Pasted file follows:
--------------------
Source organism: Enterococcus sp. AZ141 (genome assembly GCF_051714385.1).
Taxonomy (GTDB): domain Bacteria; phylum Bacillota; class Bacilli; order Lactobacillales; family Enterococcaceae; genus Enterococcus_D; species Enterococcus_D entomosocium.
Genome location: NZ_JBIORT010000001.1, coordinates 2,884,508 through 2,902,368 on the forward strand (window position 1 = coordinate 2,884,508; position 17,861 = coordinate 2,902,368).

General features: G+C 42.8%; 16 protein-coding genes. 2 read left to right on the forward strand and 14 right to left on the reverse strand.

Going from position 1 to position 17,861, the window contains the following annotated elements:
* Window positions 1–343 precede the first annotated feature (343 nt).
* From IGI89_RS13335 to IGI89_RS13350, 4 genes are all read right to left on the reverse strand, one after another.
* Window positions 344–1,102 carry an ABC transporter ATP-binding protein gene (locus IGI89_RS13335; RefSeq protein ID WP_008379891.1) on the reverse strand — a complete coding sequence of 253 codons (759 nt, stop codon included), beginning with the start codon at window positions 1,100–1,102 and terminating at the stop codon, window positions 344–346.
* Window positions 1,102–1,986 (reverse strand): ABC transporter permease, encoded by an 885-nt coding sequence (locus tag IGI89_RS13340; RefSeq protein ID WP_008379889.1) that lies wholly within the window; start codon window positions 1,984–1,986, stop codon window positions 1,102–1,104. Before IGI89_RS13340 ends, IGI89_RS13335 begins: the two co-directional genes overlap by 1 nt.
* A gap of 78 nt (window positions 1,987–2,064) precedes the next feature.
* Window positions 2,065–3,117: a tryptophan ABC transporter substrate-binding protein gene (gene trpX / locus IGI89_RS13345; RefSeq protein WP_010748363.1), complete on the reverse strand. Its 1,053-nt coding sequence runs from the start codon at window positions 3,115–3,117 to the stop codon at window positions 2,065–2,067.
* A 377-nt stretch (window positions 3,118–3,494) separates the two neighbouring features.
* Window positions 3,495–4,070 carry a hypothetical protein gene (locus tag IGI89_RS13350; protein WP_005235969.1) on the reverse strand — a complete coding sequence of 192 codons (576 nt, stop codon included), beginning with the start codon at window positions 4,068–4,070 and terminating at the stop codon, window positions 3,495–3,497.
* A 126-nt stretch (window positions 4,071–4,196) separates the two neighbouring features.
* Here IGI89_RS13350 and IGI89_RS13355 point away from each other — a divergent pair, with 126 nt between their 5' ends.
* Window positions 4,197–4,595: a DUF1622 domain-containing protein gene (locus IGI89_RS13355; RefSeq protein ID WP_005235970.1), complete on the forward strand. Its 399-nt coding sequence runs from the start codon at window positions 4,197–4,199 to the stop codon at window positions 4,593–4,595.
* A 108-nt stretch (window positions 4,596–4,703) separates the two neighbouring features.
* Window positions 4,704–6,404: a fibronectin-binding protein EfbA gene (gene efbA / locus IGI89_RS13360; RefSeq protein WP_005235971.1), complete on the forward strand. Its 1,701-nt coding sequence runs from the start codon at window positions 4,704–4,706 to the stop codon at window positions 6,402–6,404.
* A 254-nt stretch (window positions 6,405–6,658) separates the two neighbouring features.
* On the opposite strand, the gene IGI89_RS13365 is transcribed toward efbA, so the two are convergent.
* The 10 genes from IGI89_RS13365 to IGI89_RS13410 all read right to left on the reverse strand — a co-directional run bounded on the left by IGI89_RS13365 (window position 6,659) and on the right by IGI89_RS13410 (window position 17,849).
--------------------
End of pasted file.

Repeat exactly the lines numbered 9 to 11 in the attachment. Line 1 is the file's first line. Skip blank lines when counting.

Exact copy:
* Window positions 1,102–1,986 (reverse strand): ABC transporter permease, encoded by an 885-nt coding sequence (locus tag IGI89_RS13340; RefSeq protein ID WP_008379889.1) that lies wholly within the window; start codon window positions 1,984–1,986, stop codon window positions 1,102–1,104. Before IGI89_RS13340 ends, IGI89_RS13335 begins: the two co-directional genes overlap by 1 nt.
* A gap of 78 nt (window positions 1,987–2,064) precedes the next feature.
* Window positions 2,065–3,117: a tryptophan ABC transporter substrate-binding protein gene (gene trpX / locus IGI89_RS13345; RefSeq protein WP_010748363.1), complete on the reverse strand. Its 1,053-nt coding sequence runs from the start codon at window positions 3,115–3,117 to the stop codon at window positions 2,065–2,067.